It is a tremendously gentle way to go, one that permits the community to gather and gives the living a place to visit. There is a concept called conservation burial that goes even further by conserving and restoring the burial land to nature.

If you think your local cemetery should have a green burial section, contact them to let them know.

How do you cope with facing grief and death on a daily basis?

It really helps that there are tangible ways for me to support grieving people in the early days after a loss. They come to us with questions and we are able to give answers and provide structure to a very confusing and sad time. Some situations weigh heavier than others, and on those days, I really try to be patient with myself and lean in on comfort. Comfort food, music, movies, people.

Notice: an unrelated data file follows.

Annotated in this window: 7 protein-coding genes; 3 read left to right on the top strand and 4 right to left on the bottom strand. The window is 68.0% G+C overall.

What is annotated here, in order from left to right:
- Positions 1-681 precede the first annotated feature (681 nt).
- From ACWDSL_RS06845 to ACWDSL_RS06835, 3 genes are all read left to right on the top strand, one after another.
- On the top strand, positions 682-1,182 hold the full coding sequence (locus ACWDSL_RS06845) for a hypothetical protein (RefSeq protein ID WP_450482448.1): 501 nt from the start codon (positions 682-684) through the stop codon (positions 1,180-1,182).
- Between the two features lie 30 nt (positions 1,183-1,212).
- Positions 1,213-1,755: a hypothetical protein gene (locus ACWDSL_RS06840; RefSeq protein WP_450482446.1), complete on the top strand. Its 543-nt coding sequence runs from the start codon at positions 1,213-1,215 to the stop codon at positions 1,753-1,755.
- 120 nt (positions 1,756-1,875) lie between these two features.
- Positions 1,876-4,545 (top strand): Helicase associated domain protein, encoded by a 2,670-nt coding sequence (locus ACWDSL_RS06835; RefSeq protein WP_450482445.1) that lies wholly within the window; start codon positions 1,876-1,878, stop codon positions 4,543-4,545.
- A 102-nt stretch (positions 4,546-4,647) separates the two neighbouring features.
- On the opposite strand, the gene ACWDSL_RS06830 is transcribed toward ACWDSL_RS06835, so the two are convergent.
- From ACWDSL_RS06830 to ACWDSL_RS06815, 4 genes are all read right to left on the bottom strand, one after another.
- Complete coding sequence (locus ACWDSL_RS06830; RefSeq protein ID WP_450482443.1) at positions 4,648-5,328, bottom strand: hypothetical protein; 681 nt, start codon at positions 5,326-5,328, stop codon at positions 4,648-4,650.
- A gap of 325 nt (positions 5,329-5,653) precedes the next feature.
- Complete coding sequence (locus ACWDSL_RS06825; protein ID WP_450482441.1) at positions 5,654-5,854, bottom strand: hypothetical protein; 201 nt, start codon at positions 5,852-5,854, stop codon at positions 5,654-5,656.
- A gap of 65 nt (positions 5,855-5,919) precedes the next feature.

This work reminds you to be present with the people you love and to enjoy the time you have. Proximity to death is a lesson in being alive.

What’s next for you? What are your long-term goals?

Right now, I am very excited to nurture and grow KORU Cremation | Burial | Ceremony with my business partner Ngaio Davis. She is a highly experienced funeral director from whom I am very grateful to be learning. Our foundation is in environmentally sustainable practices and family-led care. We are doing our best to chart a different kind of path in a highly traditional industry.